Good, ol' gals, good, ol' time
LAKE OF THE WOODS COUNTY, Minn.—A deer camp in the now-defunct town of Carp, Minn., might not be the traditional setting for an afternoon gathering of senior women, but gather they did Thursday afternoon at "Buttercup's Bungalow."
Now just a memory southwest of Baudette, Minn., Carp once had a store, gas station and post office. The area is sandwiched between Beltrami Island State Forest to the west and Pine Island State Forest to the east.
John "Buttercup" Humeniuk, 73, of Baudette, who owns of Buttercup's Bungalow with his wife, Judy, recalls going to the Carp Store as a kid.
Even in the heydays, though, it's hard to imagine the Carp Store was livelier than Humeniuk's cabin Thursday afternoon, when he hosted a group of eight senior women to an afternoon feast of venison with all the trimmings.
The women at Thursday's gathering ranged from 80—the minimum to be invited—to 97. The average age: 88½. All of the women either live on their own or in senior housing.
"They're all a bunch of good, old gals," Humeniuk said. "We joke around and have fun and really get a bang out of it."
That was obvious Thursday afternoon.
"Buttercup" might not be the first word that comes to mind to describe Humeniuk. He landed the nickname while working at Marvin Windows in Warroad, Minn.
Long story, so we'll leave it at that.
Deer season's been kind of slow so far, Humeniuk said—at least in this neck of the woods—but the weather and the entertaining has been great.
"I've gone out hunting for a couple of hours," he said. "It's almost too nice too hunt."
Still, he was able to tag a small buck that served as the main course.
Thursday afternoon's gathering marked the second time in as many years the senior women have converged on Buttercup's Bungalow for a deer camp feast. Humeniuk says the tradition started when a friend, Helen Curtis of Baudette, mentioned she'd never been to the deer camp.
"I said, 'By golly, Helen, we're going to have to straighten that out,' " Humeniuk said.
His wife suggested kicking things up a notch.
"I said, 'Well, I can think of a lot of other women that need to come out,' and that's pretty much how it got going," Judy Humeniuk said.
Rounding up the women wasn't a problem.
"This is Baudette," she said.
As in most small towns, everyone pretty much knows each other.
"Within a couple days, it all came together," she said of last year's event. "We aren't noted for planning too far ahead for anything.
"It's been fun."
John Humeniuk, who's earned a bit of a reputation for his culinary prowess and especially his homemade coffee can bread, served up venison, fried potatoes and coffee can bread with homemade raspberry jam Thursday afternoon.
For dessert, the women dined on "gorilla bread" with ice cream.
Friends Dave Marhula and Steve Carlson of Baudette helped with the cooking and cleanup, and Carlson's wife, Carol, provided transportation for some of the women.
Young at heart
All of the women are young at heart, Humeniuk says, and as they showed Thursday, they can sling the bull with the best of them.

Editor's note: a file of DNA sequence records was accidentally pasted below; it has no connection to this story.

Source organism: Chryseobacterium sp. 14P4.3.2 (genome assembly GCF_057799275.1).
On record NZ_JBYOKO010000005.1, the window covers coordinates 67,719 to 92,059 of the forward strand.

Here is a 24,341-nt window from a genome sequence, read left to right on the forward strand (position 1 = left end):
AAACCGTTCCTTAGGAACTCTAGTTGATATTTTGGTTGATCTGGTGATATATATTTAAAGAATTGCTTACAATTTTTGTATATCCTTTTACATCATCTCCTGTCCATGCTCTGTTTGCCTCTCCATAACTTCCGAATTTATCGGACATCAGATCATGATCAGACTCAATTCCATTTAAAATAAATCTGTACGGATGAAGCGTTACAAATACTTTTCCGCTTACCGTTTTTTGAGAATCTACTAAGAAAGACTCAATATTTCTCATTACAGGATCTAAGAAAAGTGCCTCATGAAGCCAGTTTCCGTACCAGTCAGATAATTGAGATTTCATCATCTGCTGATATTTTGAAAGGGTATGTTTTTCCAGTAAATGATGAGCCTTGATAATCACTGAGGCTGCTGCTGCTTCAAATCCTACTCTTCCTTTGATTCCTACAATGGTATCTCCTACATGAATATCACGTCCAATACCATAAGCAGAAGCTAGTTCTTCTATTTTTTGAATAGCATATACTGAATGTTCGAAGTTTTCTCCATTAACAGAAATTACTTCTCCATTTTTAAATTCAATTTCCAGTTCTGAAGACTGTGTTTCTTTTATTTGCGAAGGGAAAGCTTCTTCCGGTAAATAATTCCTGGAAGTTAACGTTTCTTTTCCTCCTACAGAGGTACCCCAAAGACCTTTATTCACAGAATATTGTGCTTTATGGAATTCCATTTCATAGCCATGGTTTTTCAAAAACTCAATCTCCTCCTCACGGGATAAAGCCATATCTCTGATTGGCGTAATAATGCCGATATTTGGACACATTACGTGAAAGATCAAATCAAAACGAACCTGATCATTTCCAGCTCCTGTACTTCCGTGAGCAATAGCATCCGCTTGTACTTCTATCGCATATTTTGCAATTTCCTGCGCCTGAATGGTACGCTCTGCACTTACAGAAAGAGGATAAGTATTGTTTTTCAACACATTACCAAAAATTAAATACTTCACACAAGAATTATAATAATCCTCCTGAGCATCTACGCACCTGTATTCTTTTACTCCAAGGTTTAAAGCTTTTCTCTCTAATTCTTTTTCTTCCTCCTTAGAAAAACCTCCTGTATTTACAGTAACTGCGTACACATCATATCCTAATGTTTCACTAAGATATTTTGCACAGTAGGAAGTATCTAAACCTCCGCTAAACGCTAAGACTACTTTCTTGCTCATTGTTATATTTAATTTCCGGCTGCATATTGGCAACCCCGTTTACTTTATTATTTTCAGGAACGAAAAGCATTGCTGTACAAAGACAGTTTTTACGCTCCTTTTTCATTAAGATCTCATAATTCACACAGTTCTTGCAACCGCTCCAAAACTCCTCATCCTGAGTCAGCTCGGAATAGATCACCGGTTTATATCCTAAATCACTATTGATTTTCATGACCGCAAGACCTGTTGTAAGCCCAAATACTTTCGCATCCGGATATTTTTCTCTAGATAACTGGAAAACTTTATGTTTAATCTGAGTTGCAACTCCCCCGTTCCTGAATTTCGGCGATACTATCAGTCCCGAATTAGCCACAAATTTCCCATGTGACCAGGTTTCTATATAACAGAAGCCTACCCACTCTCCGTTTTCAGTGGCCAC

"We must not have been too bad last year, because he invited us back," Lois Achen, 90, of Baudette said.
Achen says she likes venison but didn't do much deer hunting in her younger years.
"I shot at one once," she said. "I scared him a bit, that's all."
Linda Hansen, 80, was the newcomer in the crew.
"I wasn't old enough last year," she said.
And no, Hansen corrected, she's not from Baudette.
"I'm from Carp," she said.
Venison was part of the menu for the women when they were growing up, but 87-year-old Evie Slick probably was most familiar with the work that goes into shooting a deer.
"I gutted a deer once," she said. "I'm pretty much a novice at it. One time and that was it!"
Her husband, Brandon, shot the deer, she said, but needed help because his hands weren't very good.
"He said, 'Hey Evie, I need some help out here,' " she recalled. "That was something I never expected to do in my lifetime."
Thursday's weather was perfect for the venison get-together. The temperature soared into the 60s, and the cabin door was open throughout the feast. The forest surrounding Buttercup's Bungalow kept the stiff wind at bay.
Still, the fireplace felt good.
Later in the afternoon, neighbor Steve Lavasseur of Baudette and his nephew, Andy Duszynski of Monticello, Minn., stopped by for a visit. Duszynski is a musician and plays in a classic rock cover band called Touch of Rust. He serenaded the women with acoustic versions of tunes from Johnny Cash, Pink Floyd, Green Day and Nirvana.
That's something you don't hear at deer camp every day.
"How many of you have been at a deer camp where a professional singer from the Twin Cities comes and serenades you?" Marhula asked the women.
That was a first, they all agreed.
As the sun dipped toward the western horizon, the feast wound down, and the women headed home.
If the hugs and smiles that accompanied their departure were any indication, they'll be back next year.
"It's a fun event, and when it's done, I really feel good," John Humeniuk said. "We enjoy doing it, and I think it helps other people think, 'You know, maybe I should do something like that.' "